Furthermore, the significant geopolitical benefits of rapid AI development may disincline states to adequately regulate AI. International institutions may support and incentivize the adoption of standards and even monitor compliance with governance frameworks.
Four kinds of institutions
The authors discuss four complementary institutional models to perform these functions:
- An intergovernmental Commission on Frontier AI could establish a scientific position on the opportunities and risks of advanced AI. In doing so, it would build public consensus on AI prospects and issues, contribute to a scientifically informed account of AI use and risk mitigation, and be a source of expertise for policymakers.
- An intergovernmental or multi-stakeholder Advanced AI Governance Organization could internationalize and align efforts to address global risks from advanced AI systems by setting governance norms and standards, assisting in their implementation, or performing compliance monitoring functions for a governance regime.
- A Frontier AI Collaborative could promote access to advanced AI as an international public-private partnership. In doing so, it could help underserved societies benefit from cutting-edge AI technology and promote international access to advanced AI technology for safety and governance objectives.
- An AI Safety Project could bring together leading researchers and engineers to work on technical mitigations of AI risk. It would accelerate AI safety R&D by increasing its scale, resourcing, and coordination.
Uncertainties about the viability of these models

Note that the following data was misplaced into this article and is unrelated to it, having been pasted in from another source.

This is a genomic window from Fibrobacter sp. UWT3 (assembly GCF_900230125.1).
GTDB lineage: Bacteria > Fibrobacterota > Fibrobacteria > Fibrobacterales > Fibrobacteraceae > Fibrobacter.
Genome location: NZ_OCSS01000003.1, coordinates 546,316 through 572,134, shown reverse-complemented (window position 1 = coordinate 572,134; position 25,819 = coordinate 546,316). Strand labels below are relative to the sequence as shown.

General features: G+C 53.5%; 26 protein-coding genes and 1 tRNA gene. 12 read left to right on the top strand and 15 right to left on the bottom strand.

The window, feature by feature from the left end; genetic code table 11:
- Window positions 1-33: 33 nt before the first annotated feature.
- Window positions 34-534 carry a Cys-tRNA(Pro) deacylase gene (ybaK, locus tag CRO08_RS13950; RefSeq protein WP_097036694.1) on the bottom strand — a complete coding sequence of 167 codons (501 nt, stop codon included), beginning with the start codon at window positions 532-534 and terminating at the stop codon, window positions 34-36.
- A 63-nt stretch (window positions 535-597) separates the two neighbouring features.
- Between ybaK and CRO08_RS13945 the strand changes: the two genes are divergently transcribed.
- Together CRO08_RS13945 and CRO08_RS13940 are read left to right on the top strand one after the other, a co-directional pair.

There are important open questions about the viability of such models:
- The lack of existing scientific research on AI opportunities and risks, and the challenging and politically charged subject matter, may hamper the activities of a Commission on Frontier AI.
- It may be difficult for an Advanced AI Governance Organization to set standards that keep up with a quickly changing AI risk landscape, and the many challenges of international coordination raise questions about incentivizing participation in a governance regime.
- The potentially dual-use nature of general-purpose AI technologies might restrict a Frontier AI Collaborative’s ability to provide access to systems, and the significant obstacles to underserved societies making use of AI systems raise questions about its effectiveness as a means of promoting sustainable development.
- An AI Safety Project could struggle to secure adequate model access to conduct safety research, and it may not be worthwhile to divert safety researchers away from frontier labs.
Between the lines
This paper could provide conceptual clarity to the rich discussions of international AI governance, which will become more pressing as AI systems continue to improve. Greater attention to this topic could be warranted: to understand which of these models best match the present opportunities and needs—especially in reference to existing efforts in AI policy; to examine how such models should be designed in practice, and whether their viability issues can be resolved; and to lay the practical groundwork for the institutions that may be necessary to ensure the systems of the future benefit humanity globally.